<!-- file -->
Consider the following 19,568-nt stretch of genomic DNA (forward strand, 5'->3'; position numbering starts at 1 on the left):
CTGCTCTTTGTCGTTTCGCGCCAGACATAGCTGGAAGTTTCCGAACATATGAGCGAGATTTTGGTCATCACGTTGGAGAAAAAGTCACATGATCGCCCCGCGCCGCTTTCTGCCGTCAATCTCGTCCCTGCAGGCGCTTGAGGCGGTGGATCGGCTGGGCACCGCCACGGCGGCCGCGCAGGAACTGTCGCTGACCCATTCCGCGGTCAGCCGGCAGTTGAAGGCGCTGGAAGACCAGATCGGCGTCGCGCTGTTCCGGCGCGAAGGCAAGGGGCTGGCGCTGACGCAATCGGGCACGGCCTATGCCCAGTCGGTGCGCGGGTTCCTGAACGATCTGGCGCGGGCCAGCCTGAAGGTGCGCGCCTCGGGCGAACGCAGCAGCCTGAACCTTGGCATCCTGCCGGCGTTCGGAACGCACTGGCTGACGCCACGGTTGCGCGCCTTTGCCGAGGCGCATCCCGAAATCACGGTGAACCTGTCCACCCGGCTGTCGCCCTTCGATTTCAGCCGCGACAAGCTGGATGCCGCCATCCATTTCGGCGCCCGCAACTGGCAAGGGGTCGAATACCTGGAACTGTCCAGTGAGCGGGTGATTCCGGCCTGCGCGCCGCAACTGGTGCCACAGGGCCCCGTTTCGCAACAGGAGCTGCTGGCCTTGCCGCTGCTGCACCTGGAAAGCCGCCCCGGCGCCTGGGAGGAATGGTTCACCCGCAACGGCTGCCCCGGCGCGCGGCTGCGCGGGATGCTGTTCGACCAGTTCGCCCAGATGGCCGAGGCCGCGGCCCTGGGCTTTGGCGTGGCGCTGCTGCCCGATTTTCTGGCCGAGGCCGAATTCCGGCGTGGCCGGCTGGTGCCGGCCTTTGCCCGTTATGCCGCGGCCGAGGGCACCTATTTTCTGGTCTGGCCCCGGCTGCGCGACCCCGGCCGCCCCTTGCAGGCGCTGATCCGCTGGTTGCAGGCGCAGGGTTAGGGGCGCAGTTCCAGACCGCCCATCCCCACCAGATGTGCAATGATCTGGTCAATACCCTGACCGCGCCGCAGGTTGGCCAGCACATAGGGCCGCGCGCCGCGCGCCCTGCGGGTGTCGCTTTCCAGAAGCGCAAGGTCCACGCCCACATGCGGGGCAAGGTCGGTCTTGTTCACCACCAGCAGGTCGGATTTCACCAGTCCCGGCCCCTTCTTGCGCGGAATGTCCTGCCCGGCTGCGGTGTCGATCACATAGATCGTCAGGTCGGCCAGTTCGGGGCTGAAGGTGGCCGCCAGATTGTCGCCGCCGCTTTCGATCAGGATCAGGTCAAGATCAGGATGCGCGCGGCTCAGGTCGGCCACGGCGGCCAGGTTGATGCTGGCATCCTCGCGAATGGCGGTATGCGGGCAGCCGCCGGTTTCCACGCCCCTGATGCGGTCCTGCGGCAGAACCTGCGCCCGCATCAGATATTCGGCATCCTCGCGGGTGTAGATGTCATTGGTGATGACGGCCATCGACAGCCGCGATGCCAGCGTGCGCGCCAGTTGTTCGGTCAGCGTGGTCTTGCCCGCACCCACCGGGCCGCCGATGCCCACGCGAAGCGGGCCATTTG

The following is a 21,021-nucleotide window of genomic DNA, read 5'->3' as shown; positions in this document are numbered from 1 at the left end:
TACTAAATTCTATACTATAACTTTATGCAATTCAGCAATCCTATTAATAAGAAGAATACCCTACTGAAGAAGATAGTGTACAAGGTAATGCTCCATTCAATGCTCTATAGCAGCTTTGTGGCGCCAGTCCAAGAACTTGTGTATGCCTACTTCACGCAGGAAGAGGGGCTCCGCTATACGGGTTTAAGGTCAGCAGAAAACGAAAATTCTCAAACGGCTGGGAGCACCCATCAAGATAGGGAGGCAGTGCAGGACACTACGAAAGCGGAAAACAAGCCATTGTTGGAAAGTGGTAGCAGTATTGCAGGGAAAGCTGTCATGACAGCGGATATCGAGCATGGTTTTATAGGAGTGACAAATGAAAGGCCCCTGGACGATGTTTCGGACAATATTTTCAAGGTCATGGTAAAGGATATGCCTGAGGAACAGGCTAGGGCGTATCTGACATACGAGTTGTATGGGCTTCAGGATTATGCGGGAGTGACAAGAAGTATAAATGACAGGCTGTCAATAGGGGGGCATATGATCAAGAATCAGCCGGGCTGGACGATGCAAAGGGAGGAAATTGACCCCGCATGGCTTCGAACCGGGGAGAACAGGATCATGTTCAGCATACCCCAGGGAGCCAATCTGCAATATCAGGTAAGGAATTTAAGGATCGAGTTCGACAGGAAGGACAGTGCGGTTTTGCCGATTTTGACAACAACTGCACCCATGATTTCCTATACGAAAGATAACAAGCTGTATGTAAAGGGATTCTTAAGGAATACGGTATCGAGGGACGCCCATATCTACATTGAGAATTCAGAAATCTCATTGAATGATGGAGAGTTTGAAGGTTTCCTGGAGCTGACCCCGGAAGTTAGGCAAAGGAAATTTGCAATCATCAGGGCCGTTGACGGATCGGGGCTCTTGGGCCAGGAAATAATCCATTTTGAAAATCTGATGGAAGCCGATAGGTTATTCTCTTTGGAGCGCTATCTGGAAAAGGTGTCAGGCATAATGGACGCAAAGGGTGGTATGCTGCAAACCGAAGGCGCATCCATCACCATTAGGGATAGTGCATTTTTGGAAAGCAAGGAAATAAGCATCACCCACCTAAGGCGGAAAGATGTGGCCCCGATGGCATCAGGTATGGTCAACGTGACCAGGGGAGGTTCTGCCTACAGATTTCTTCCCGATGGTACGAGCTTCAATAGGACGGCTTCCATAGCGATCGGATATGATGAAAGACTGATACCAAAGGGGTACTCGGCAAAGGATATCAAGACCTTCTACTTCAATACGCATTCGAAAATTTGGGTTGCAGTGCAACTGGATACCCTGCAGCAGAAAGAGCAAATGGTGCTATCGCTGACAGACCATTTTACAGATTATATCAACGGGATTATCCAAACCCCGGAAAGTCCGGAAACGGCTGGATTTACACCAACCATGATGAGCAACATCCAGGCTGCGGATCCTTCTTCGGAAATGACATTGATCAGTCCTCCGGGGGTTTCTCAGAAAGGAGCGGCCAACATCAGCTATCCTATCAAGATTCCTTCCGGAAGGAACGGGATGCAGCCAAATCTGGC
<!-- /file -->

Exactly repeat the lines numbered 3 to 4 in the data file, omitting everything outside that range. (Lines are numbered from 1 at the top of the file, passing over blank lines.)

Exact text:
The following is a 21,021-nucleotide window of genomic DNA, read 5'->3' as shown; positions in this document are numbered from 1 at the left end:
TACTAAATTCTATACTATAACTTTATGCAATTCAGCAATCCTATTAATAAGAAGAATACCCTACTGAAGAAGATAGTGTACAAGGTAATGCTCCATTCAATGCTCTATAGCAGCTTTGTGGCGCCAGTCCAAGAACTTGTGTATGCCTACTTCACGCAGGAAGAGGGGCTCCGCTATACGGGTTTAAGGTCAGCAGAAAACGAAAATTCTCAAACGGCTGGGAGCACCCATCAAGATAGGGAGGCAGTGCAGGACACTACGAAAGCGGAAAACAAGCCATTGTTGGAAAGTGGTAGCAGTATTGCAGGGAAAGCTGTCATGACAGCGGATATCGAGCATGGTTTTATAGGAGTGACAAATGAAAGGCCCCTGGACGATGTTTCGGACAATATTTTCAAGGTCATGGTAAAGGATATGCCTGAGGAACAGGCTAGGGCGTATCTGACATACGAGTTGTATGGGCTTCAGGATTATGCGGGAGTGACAAGAAGTATAAATGACAGGCTGTCAATAGGGGGGCATATGATCAAGAATCAGCCGGGCTGGACGATGCAAAGGGAGGAAATTGACCCCGCATGGCTTCGAACCGGGGAGAACAGGATCATGTTCAGCATACCCCAGGGAGCCAATCTGCAATATCAGGTAAGGAATTTAAGGATCGAGTTCGACAGGAAGGACAGTGCGGTTTTGCCGATTTTGACAACAACTGCACCCATGATTTCCTATACGAAAGATAACAAGCTGTATGTAAAGGGATTCTTAAGGAATACGGTATCGAGGGACGCCCATATCTACATTGAGAATTCAGAAATCTCATTGAATGATGGAGAGTTTGAAGGTTTCCTGGAGCTGACCCCGGAAGTTAGGCAAAGGAAATTTGCAATCATCAGGGCCGTTGACGGATCGGGGCTCTTGGGCCAGGAAATAATCCATTTTGAAAATCTGATGGAAGCCGATAGGTTATTCTCTTTGGAGCGCTATCTGGAAAAGGTGTCAGGCATAATGGACGCAAAGGGTGGTATGCTGCAAACCGAAGGCGCATCCATCACCATTAGGGATAGTGCATTTTTGGAAAGCAAGGAAATAAGCATCACCCACCTAAGGCGGAAAGATGTGGCCCCGATGGCATCAGGTATGGTCAACGTGACCAGGGGAGGTTCTGCCTACAGATTTCTTCCCGATGGTACGAGCTTCAATAGGACGGCTTCCATAGCGATCGGATATGATGAAAGACTGATACCAAAGGGGTACTCGGCAAAGGATATCAAGACCTTCTACTTCAATACGCATTCGAAAATTTGGGTTGCAGTGCAACTGGATACCCTGCAGCAGAAAGAGCAAATGGTGCTATCGCTGACAGACCATTTTACAGATTATATCAACGGGATTATCCAAACCCCGGAAAGTCCGGAAACGGCTGGATTTACACCAACCATGATGAGCAACATCCAGGCTGCGGATCCTTCTTCGGAAATGACATTGATCAGTCCTCCGGGGGTTTCTCAGAAAGGAGCGGCCAACATCAGCTATCCTATCAAGATTCCTTCCGGAAGGAACGGGATGCAGCCAAATCTGGC